FUTURE GEOGRAPHIES

 

 

 

 

The School of Geography and Development (SGD) studies, and prepares students for, a rapidly changing world in which technology, economic and political institutions, and social relations are creating new opportunities and risks.  How can we understand the present patterns of development to plan for better futures? What insights can we find in data trends, in interviews, in participatory processes, in watching social media, or in analyzing institutions and politics that can suggest policies, business opportunities and decisions that guide society to prevent problems and seize opportunities? How does a geographic perspective provide a more complex and critical understanding of possible futures?

SGD has unique skills in studying and shaping future environments and communities, training future citizens and decision makers, and fostering sustainable economic, social and ecological development.  Our course offerings include learning about economic and urban development; population and migration; political systems, environment and technological trends; and the changing geographies of regions and countries including the Southwest US, Mexico, Latin America, Africa, and the Middle East.  Our faculty write an award-winning textbook on World Regions in Global Context that is used across the U.S.  Our research and teaching offers insights into the future of land use, cities, economies, and food systems, and the roles of politics, government, business and civil society in decisions that determine these futures. These insights provide a basis for informed citizens and successful entrepreneurs, resource managers, planners, and other decision makers.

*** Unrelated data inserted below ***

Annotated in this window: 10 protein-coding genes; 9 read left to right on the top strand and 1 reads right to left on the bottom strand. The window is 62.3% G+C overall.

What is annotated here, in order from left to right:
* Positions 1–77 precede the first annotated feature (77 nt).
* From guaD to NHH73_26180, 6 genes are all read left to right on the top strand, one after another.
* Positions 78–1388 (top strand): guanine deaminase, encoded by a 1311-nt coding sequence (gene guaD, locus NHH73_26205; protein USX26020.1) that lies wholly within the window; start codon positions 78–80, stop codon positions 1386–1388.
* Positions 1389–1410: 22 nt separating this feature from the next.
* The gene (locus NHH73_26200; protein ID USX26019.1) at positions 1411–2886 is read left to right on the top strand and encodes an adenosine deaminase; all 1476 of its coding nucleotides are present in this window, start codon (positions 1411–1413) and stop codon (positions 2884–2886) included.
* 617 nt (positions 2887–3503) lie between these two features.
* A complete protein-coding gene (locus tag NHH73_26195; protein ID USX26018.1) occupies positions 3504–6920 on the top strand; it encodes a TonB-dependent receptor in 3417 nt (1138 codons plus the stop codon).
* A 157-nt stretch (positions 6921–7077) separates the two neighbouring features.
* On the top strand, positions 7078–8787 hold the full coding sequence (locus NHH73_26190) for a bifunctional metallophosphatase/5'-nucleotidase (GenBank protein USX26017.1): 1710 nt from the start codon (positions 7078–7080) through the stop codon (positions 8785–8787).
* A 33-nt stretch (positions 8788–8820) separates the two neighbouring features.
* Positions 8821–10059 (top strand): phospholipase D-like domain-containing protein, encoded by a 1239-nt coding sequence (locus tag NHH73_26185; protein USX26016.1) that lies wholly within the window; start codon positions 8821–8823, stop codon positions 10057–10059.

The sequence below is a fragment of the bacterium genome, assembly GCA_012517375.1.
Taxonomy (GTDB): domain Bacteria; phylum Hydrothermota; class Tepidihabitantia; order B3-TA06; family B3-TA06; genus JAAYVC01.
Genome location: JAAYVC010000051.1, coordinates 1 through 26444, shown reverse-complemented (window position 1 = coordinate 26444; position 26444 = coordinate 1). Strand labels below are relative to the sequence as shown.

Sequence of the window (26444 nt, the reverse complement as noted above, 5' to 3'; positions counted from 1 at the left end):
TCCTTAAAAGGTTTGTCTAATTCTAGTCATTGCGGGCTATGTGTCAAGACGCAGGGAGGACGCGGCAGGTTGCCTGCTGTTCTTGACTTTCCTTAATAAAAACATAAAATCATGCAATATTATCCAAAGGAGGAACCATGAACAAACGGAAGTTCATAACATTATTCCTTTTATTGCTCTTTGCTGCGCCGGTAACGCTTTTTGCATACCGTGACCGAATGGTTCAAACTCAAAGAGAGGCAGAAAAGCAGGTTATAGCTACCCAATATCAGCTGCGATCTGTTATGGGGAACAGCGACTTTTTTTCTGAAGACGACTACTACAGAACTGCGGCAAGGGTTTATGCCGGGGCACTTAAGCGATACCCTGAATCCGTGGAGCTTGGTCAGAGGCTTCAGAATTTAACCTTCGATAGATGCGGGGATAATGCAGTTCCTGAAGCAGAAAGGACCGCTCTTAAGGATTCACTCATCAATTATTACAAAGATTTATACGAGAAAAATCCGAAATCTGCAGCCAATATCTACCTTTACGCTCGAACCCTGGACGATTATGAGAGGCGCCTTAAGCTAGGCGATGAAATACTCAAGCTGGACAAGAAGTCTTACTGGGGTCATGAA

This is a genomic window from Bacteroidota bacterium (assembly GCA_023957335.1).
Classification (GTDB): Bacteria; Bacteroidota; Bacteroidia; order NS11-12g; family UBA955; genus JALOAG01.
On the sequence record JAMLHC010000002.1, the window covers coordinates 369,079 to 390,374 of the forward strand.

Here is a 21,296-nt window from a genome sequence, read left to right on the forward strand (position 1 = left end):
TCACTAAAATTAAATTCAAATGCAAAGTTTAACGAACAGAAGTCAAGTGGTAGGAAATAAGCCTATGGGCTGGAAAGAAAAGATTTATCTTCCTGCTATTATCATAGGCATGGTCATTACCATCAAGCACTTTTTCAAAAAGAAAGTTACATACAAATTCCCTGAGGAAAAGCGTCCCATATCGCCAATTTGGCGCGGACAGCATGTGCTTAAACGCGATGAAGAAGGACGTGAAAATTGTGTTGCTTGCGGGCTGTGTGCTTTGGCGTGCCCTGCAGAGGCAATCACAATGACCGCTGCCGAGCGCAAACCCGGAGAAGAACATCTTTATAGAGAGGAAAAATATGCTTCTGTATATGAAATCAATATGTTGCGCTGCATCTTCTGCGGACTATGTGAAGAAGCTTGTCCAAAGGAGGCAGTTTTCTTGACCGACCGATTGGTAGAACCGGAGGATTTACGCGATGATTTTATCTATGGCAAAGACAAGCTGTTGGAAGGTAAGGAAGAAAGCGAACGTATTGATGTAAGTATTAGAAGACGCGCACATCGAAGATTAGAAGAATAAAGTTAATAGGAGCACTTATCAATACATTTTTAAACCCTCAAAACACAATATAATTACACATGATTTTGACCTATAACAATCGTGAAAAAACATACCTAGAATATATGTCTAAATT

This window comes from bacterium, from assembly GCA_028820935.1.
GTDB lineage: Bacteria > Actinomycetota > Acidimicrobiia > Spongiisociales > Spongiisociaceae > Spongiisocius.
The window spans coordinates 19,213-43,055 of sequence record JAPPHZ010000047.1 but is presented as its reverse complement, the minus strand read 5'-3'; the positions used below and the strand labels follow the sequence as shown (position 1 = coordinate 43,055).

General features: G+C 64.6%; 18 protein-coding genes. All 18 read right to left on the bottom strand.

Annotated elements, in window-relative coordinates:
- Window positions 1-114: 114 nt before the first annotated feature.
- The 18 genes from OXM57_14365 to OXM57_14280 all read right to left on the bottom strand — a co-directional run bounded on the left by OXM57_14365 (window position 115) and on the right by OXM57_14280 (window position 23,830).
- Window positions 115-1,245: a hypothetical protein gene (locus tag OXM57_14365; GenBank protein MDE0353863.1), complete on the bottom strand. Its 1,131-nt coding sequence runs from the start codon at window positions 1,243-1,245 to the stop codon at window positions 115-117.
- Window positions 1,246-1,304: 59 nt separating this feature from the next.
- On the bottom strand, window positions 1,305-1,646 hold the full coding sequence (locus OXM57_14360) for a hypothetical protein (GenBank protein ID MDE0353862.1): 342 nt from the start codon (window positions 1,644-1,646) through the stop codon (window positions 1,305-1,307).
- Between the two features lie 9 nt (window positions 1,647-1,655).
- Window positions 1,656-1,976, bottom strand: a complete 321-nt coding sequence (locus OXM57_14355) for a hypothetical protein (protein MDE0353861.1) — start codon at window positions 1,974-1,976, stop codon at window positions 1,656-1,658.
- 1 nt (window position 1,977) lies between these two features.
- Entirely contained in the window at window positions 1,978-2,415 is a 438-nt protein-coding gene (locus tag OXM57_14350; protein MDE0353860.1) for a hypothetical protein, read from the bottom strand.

Some of the current research projects and clusters relating to this theme include:

Migration, Refugees, Population Change and Demography (David Plane, Orhon Myadar)

Robotics and the Future of Labor (Vinnie del Casino)

Youth citizenship in divided societies (Lynn Staehli)

Cultural politics of cities (Sapana Doshi, Stefano Bloch, Lynn Staehli)

Financial geographies of debt (Mark Kear)

Media geographies (Chris Lukinbeal)

Our ability to create an exciting and relevant program in Future Geographies depends on investments that would allow us to:

  • Support students through fellowships, internships, and prizes that encourage forward looking study of futures
  • Create a center for Future Geographies with projects that could include studying the future of cities, food, ecosystems, health and culture.
  • Create a lecture series focused on the future of our region and the world (collaborating with colleagues across the university and the community) supported by a visiting scholar program